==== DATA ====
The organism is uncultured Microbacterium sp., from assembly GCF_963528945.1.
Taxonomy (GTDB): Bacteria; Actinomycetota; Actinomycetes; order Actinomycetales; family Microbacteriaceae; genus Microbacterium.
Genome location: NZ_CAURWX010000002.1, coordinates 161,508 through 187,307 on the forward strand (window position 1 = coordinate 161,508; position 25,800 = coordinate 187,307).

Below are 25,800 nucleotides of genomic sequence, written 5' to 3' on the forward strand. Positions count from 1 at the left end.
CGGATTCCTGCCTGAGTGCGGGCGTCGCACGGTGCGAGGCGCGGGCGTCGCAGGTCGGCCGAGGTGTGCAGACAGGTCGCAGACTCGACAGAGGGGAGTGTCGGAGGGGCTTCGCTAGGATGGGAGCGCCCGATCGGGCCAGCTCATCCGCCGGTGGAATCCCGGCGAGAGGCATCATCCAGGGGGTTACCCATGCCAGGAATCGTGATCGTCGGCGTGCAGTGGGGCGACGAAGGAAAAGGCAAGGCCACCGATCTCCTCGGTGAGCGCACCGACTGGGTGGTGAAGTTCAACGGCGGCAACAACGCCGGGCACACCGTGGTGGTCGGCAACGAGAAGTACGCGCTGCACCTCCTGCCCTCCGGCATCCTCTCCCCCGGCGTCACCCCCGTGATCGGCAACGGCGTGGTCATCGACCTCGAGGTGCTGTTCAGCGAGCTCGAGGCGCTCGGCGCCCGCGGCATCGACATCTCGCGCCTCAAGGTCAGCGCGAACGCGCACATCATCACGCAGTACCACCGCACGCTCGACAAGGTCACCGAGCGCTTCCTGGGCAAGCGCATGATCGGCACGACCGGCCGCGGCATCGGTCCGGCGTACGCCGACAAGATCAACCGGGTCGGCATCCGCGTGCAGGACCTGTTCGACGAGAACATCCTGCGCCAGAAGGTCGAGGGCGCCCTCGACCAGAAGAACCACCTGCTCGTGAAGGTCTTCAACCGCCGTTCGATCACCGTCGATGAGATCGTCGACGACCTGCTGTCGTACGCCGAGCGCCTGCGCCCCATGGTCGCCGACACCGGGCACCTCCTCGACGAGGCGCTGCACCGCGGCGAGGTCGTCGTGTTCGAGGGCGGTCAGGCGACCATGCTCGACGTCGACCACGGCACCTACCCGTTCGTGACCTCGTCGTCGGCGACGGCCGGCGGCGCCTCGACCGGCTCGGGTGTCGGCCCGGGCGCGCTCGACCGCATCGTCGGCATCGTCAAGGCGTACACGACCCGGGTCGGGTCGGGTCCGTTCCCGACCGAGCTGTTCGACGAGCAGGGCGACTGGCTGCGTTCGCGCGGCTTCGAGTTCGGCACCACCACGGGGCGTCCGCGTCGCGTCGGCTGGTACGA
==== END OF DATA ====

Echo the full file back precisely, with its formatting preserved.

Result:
The organism is uncultured Microbacterium sp., from assembly GCF_963528945.1.
Taxonomy (GTDB): Bacteria; Actinomycetota; Actinomycetes; order Actinomycetales; family Microbacteriaceae; genus Microbacterium.
Genome location: NZ_CAURWX010000002.1, coordinates 161,508 through 187,307 on the forward strand (window position 1 = coordinate 161,508; position 25,800 = coordinate 187,307).

Below are 25,800 nucleotides of genomic sequence, written 5' to 3' on the forward strand. Positions count from 1 at the left end.
CGGATTCCTGCCTGAGTGCGGGCGTCGCACGGTGCGAGGCGCGGGCGTCGCAGGTCGGCCGAGGTGTGCAGACAGGTCGCAGACTCGACAGAGGGGAGTGTCGGAGGGGCTTCGCTAGGATGGGAGCGCCCGATCGGGCCAGCTCATCCGCCGGTGGAATCCCGGCGAGAGGCATCATCCAGGGGGTTACCCATGCCAGGAATCGTGATCGTCGGCGTGCAGTGGGGCGACGAAGGAAAAGGCAAGGCCACCGATCTCCTCGGTGAGCGCACCGACTGGGTGGTGAAGTTCAACGGCGGCAACAACGCCGGGCACACCGTGGTGGTCGGCAACGAGAAGTACGCGCTGCACCTCCTGCCCTCCGGCATCCTCTCCCCCGGCGTCACCCCCGTGATCGGCAACGGCGTGGTCATCGACCTCGAGGTGCTGTTCAGCGAGCTCGAGGCGCTCGGCGCCCGCGGCATCGACATCTCGCGCCTCAAGGTCAGCGCGAACGCGCACATCATCACGCAGTACCACCGCACGCTCGACAAGGTCACCGAGCGCTTCCTGGGCAAGCGCATGATCGGCACGACCGGCCGCGGCATCGGTCCGGCGTACGCCGACAAGATCAACCGGGTCGGCATCCGCGTGCAGGACCTGTTCGACGAGAACATCCTGCGCCAGAAGGTCGAGGGCGCCCTCGACCAGAAGAACCACCTGCTCGTGAAGGTCTTCAACCGCCGTTCGATCACCGTCGATGAGATCGTCGACGACCTGCTGTCGTACGCCGAGCGCCTGCGCCCCATGGTCGCCGACACCGGGCACCTCCTCGACGAGGCGCTGCACCGCGGCGAGGTCGTCGTGTTCGAGGGCGGTCAGGCGACCATGCTCGACGTCGACCACGGCACCTACCCGTTCGTGACCTCGTCGTCGGCGACGGCCGGCGGCGCCTCGACCGGCTCGGGTGTCGGCCCGGGCGCGCTCGACCGCATCGTCGGCATCGTCAAGGCGTACACGACCCGGGTCGGGTCGGGTCCGTTCCCGACCGAGCTGTTCGACGAGCAGGGCGACTGGCTGCGTTCGCGCGGCTTCGAGTTCGGCACCACCACGGGGCGTCCGCGTCGCGTCGGCTGGTACGA